Native to the Mediterranean region.
An annual broadleaf that occurs in moist areas, particularly where competitive vegetation is minimal. It infests vineyards, orchards, hillsides, stream banks, or landscape settings, especially where vegetation control has eliminated competition.
Seeds germinate throughout the spring and plants mature into mid-summer.
Mature plants are prostrate and spreading where no other plants are around them, but become almost vine-like and mat-forming over other plants nearby. In this way the stems may become very long. Stems are square and have recurved bristles on the ridges, giving them a very rough, sandpaper feel and allowing them to cling to plants as they climb.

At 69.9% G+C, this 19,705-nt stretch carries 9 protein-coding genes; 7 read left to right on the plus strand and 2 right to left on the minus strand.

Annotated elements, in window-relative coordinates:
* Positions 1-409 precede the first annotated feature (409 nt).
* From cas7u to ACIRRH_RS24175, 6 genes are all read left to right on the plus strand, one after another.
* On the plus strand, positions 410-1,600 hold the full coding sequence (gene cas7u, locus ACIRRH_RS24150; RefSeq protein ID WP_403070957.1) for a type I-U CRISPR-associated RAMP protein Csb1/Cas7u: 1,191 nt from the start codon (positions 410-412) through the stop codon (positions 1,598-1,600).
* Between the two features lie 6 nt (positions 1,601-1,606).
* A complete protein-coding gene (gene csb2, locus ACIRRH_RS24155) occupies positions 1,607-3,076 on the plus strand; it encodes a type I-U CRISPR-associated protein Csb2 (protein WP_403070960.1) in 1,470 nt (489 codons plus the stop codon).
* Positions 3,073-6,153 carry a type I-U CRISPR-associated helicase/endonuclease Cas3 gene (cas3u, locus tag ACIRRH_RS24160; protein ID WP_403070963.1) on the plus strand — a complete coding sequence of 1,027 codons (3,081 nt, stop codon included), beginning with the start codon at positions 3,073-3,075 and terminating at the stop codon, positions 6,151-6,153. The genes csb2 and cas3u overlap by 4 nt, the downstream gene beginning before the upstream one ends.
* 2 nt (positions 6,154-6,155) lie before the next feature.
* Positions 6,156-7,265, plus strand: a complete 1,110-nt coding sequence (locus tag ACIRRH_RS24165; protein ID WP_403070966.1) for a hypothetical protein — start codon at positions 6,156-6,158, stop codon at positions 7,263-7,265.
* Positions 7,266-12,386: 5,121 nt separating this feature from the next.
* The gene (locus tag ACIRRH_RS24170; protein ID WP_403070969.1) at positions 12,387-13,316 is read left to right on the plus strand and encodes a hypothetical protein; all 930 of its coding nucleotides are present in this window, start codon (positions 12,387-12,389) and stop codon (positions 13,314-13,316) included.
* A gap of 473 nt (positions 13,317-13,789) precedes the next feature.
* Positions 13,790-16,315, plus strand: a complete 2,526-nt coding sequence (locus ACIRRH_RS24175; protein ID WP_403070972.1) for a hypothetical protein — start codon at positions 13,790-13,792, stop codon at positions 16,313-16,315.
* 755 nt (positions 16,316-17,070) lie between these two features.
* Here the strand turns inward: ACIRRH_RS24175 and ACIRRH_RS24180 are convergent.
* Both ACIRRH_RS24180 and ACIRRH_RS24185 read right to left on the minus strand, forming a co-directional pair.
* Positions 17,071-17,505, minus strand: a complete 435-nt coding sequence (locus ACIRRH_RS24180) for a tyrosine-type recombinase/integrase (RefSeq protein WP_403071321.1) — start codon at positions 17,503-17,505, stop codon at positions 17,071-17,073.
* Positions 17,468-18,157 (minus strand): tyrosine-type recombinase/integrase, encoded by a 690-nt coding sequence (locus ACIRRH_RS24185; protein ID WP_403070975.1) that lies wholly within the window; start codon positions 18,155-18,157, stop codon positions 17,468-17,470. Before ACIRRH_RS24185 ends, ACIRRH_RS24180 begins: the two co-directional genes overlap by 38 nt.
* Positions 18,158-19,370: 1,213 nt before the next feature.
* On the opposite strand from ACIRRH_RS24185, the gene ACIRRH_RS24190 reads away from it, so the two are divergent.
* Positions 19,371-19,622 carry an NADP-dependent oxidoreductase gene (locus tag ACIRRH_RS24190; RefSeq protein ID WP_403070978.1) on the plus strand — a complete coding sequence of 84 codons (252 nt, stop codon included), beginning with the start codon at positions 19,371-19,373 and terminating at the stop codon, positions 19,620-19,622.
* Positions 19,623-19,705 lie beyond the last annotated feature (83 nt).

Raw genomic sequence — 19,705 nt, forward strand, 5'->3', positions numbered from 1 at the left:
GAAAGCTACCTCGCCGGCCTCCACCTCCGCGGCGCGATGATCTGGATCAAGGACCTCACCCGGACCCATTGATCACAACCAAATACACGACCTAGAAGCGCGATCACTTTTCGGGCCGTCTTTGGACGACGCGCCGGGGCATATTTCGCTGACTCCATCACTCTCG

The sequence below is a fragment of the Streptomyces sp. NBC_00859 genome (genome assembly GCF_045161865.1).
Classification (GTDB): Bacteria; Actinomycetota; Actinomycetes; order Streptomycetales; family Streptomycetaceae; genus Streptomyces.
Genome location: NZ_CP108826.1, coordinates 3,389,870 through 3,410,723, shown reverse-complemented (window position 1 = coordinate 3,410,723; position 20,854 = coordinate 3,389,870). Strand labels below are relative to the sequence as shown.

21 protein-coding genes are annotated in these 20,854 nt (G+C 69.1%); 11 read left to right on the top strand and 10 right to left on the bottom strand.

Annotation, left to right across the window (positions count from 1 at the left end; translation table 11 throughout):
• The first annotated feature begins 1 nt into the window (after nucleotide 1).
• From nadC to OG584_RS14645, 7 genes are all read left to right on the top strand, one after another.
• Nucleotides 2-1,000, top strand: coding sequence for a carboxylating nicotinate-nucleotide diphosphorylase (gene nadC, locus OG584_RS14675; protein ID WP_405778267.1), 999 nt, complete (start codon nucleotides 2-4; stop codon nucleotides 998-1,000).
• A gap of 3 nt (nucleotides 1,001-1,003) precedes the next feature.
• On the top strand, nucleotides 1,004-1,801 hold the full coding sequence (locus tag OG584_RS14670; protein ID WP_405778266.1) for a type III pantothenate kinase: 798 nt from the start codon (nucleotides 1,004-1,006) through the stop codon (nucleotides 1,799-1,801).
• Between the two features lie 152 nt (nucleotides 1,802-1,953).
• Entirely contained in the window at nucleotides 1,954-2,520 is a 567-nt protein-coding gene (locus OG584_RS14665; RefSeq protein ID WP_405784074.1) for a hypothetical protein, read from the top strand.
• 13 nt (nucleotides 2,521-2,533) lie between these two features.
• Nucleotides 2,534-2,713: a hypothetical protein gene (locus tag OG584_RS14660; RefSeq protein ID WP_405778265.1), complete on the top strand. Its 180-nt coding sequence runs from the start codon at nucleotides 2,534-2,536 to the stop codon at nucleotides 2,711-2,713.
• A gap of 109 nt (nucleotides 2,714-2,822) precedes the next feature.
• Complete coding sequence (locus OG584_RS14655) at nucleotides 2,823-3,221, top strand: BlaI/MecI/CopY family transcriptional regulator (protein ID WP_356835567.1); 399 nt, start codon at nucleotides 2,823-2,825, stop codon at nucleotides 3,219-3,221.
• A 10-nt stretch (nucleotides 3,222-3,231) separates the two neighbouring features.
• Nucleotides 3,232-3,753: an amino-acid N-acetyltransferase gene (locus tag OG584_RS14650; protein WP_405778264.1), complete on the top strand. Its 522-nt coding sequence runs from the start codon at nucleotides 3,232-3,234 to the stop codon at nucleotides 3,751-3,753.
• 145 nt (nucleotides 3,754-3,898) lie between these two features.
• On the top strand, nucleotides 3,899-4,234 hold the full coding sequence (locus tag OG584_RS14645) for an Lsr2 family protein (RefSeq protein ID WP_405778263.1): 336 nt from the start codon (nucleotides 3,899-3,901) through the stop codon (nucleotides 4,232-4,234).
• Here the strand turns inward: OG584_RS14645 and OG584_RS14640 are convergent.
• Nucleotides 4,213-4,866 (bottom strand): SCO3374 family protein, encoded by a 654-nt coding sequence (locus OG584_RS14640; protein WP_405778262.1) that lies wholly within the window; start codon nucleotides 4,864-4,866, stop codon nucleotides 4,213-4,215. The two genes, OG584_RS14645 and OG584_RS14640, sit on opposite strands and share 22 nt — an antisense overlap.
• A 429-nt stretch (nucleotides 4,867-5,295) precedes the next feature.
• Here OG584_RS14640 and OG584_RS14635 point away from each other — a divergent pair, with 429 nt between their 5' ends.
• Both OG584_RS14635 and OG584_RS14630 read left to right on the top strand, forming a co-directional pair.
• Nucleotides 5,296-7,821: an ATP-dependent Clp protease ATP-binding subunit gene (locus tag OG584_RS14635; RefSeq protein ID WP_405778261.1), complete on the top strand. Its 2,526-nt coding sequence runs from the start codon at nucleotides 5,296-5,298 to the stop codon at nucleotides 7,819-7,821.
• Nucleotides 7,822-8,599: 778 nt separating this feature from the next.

Leaves are arranged in a whorl around the stem, in groups of 4 to 7 leaves, at long intervals along the stem. Leaves are very narrow and lance-shaped, and only about ¼ inch long and with a sharp pointed tip.
Flowers also are tiny and are in clusters of several flowers at the end of a long stalk that arises from the whorl of leaves. Flowers are whitish to violet, and with 4 petals.
Characteristicts Important to Control:
An annual that prefers no competitive vegetation, and seeds germinate in late spring.